They have a third gender category called the fa’afafine
and when a boy it becomes evident is that kind of boy
the child is raised as a girl
and becomes a woman culturally speaking
but doesn’t change her body at all but partners with men.
So in our culture that would be called transgenderism,
but in this culture it’s a third gender category
that absorbs what in our culture might
just turn out to be gay men.
And what Paul has found is that
when he looks at the families that have fa’afafine within them,
the fa’afafine are not using up a lot of resources,
because they’re not themselves having children
these are big-family cultures
but they do take their own earnings and they direct it at their nieces and nephews.
And that means you have more adults
producing more resources for a smaller number of children.
there may be an advantage for families to have a certain number of gay children
because those people will not reproduce
but they will take care of the nieces and nephews.
And so overall
the population, the genetics of the family will be continued on
because that family has a genetic advantage.
And you know when you think about it we have this sort of stereotype of
the gay uncle who takes care of the nieces and nephews
in terms of providing for them and providing extra resources,
and they’re not spending it on their own kids,
they’re spending it on their sister’s and brother’s children,
that might be a possible evolutionary explanation for why it is
that we see homosexuality persist in the human system.
It’s also the case, we know from work done by
Ray Blanchard in Canada,
that a certain number of men who will grow up to be gay
get that way not through genetics per se,
but they get that way in the womb.
So it’s inborn but not genetic. And what happens is, apparently,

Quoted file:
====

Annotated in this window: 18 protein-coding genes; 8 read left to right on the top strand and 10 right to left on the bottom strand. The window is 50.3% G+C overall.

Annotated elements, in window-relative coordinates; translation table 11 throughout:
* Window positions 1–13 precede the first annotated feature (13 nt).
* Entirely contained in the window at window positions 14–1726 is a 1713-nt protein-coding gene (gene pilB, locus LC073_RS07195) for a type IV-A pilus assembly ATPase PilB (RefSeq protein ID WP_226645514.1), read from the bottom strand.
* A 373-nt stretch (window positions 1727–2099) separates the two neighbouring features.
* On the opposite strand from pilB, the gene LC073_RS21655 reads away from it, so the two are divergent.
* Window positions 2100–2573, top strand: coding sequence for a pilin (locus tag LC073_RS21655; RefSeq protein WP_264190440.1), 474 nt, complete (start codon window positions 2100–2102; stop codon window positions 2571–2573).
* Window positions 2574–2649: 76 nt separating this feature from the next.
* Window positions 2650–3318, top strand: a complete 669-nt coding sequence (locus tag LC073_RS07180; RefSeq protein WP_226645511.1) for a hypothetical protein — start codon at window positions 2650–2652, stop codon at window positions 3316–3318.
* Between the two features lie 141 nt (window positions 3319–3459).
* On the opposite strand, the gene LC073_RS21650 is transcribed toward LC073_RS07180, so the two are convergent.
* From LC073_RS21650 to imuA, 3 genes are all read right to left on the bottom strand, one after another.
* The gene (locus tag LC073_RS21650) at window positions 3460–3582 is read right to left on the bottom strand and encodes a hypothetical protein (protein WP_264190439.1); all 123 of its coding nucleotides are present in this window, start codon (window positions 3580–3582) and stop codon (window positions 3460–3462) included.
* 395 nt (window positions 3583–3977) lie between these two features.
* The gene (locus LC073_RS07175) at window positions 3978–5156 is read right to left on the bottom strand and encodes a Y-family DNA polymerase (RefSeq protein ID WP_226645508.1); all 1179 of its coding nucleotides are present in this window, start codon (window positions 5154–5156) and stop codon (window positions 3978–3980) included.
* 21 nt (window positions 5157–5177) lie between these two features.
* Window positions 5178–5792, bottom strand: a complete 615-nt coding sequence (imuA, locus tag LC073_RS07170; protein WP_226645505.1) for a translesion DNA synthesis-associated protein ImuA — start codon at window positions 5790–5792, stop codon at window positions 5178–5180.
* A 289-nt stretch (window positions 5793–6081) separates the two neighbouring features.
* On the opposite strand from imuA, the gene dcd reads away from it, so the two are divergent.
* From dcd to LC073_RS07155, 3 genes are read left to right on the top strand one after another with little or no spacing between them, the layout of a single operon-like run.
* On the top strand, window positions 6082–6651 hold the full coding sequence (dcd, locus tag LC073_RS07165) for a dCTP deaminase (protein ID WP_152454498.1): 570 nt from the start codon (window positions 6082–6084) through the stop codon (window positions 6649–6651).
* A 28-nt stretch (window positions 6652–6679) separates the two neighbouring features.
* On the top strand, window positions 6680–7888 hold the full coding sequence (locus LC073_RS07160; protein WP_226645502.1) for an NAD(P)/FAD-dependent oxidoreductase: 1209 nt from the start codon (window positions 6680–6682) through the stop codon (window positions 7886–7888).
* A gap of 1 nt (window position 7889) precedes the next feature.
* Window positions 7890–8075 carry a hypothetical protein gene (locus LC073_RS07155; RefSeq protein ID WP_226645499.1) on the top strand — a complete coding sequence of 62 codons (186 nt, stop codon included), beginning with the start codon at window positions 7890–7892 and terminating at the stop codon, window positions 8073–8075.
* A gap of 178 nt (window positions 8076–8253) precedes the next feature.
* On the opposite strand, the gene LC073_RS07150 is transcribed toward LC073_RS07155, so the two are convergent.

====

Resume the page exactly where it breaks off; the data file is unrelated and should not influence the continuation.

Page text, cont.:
well we know statistically from huge studies now
if a mother has lots of pregnancies of males
every successive male will be a little bit more likely to be gay.
So the father down you go in that sibling chain
the more likely it is that the later-born males will be gay.
This has been studied in many populations in the world, large numbers, and
it’s rigorous. We know that this is true.
So why would that be? Well, it looks like it’s a kind of side effect:
the mother’s immune system appears to be reacting to male hormones
and maybe dampening them down a little bit,
and this results in something called the fraternal birth order effect,
which is that later born males
are more likely to be gay.
It’s a surprising finding
because it suggests to us that some men are absolutely born gay
but not because of genetics,
they’re born gay because of the birth order
in terms of some sort of effect having on a woman’s system,
which is reacting to her children’s system,
and it only occurs in males, it doesn’t occur in females.
And that’s part of the reason why the theory is it’s an immune response
because it doesn’t occur with females and only occurs with males
born out of the same womb.
So that’s something I’ve colloquially called womb-gay,
but it’s called the fraternal birth order effect.
And I think the evidence is very strong that
a certain percentage of gay people are born that way.
We do not have good evidence that straight people are born that way.
We don’t bother to look for that evidence.
Straight people have been less interesting to scientists
than gay people in terms of where they come from.
And that’s because there’s a heterosexist assumption that straight people
“require no explanation” and gay people “require explanation.”
I mean in terms of evolution gay people do require an explanation.
Logically speaking we should say “Well
that’s not a very ‘successful strategy,'” as it’s called in science
it doesn’t lead to a higher reproductive fitness
meaning it doesn’t lead to more babies so
logically you would want to explain gay people.
But it’s also a political issue that
basically straight people have required no explanation
and gay people have required explanation.
And some of the explanations historically have been
rather unpleasant, like
blaming mothers who are frigid
or overly clingy in the case of being gay
“over clingy mothers make gay boys.”
What we know from cross-cultural studies is that gay boys are
more interested in being with their mothers than straight boys,
and so it’s not that the mothers are more clingy
it’s that the boys are more tolerant of time with their mothers.
So we’ve studied much more about gay people than we have studied about straight people,
and straight people remain largely a mystery as to how they operate.
What makes them straight? We don’t really know.
We also don’t know why gay people are attracted to each other
anymore than we know why straight people are attracted to each other.
We have hints about smells
and about genetic interactions and about facial symmetry,
but we really know very little about
why straight people are straight and why gay people are gay